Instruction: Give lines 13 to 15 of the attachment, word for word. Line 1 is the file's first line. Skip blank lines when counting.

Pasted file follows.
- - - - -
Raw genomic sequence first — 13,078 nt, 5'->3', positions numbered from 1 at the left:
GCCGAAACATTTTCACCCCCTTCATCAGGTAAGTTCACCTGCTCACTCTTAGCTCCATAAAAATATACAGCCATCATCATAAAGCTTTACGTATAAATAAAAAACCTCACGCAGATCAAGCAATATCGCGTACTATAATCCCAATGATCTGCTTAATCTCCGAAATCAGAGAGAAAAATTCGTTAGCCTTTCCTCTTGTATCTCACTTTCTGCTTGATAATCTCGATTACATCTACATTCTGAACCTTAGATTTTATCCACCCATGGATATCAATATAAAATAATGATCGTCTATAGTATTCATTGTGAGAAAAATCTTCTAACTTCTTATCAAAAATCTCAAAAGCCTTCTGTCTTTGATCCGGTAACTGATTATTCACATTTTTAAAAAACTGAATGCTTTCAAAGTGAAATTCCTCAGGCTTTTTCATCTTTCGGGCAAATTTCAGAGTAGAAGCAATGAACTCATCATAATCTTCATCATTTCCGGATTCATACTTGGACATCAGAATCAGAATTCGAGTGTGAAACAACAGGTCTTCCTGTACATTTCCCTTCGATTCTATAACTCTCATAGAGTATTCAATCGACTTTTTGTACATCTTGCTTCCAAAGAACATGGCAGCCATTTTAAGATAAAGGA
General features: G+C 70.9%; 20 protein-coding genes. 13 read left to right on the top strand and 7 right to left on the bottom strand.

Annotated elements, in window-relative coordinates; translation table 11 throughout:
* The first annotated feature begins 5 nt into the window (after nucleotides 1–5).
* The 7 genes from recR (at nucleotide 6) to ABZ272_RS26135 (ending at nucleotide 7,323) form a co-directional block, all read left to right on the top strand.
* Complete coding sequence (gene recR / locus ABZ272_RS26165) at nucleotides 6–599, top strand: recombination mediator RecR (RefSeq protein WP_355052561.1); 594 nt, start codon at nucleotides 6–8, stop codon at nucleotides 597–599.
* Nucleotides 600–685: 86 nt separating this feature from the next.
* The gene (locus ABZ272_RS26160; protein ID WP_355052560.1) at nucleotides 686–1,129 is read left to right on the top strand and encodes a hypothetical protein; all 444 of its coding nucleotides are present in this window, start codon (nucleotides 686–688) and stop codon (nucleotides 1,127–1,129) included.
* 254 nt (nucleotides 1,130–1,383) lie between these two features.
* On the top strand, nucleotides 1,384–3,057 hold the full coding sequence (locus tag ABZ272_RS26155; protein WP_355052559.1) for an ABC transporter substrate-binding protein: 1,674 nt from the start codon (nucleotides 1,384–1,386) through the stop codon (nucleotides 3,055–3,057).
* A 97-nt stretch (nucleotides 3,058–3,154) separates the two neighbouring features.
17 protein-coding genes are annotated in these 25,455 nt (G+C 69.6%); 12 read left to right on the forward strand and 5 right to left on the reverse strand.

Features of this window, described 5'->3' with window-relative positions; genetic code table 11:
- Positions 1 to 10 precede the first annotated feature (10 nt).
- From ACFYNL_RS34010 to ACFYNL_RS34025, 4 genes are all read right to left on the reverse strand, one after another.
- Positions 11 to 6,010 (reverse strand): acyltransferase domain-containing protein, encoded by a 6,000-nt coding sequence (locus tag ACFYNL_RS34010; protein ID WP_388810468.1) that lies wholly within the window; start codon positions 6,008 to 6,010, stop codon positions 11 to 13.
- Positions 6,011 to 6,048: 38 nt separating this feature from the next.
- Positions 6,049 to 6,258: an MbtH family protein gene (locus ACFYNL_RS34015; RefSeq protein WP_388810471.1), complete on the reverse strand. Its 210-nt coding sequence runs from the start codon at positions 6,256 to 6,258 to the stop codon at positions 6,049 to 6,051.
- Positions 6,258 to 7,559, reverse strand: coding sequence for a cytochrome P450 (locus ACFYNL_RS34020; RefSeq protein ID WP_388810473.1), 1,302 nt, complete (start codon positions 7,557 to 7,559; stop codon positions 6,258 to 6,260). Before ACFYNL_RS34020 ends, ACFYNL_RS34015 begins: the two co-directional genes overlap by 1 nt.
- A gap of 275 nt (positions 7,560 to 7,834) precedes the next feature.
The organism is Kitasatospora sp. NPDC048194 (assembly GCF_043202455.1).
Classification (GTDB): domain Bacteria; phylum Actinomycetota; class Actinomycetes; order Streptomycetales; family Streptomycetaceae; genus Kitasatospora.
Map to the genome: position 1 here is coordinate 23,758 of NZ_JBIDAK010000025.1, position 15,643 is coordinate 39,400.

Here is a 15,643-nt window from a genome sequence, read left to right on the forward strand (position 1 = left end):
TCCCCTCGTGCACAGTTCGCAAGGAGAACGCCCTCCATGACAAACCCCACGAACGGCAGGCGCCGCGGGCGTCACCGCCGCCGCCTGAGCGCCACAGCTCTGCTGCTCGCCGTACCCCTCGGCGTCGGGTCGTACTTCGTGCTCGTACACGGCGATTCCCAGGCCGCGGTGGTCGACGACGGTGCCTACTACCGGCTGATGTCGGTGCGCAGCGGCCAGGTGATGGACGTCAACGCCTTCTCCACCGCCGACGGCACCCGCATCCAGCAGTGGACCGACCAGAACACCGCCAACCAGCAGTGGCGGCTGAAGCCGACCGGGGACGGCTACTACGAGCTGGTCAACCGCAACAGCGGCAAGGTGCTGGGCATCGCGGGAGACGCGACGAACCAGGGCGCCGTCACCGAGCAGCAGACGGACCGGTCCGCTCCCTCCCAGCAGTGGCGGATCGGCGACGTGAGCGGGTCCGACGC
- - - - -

17 protein-coding genes are annotated in these 25,455 nt (G+C 69.6%); 12 read left to right on the forward strand and 5 right to left on the reverse strand.

Features of this window, described 5'->3' with window-relative positions; genetic code table 11:
- Positions 1 to 10 precede the first annotated feature (10 nt).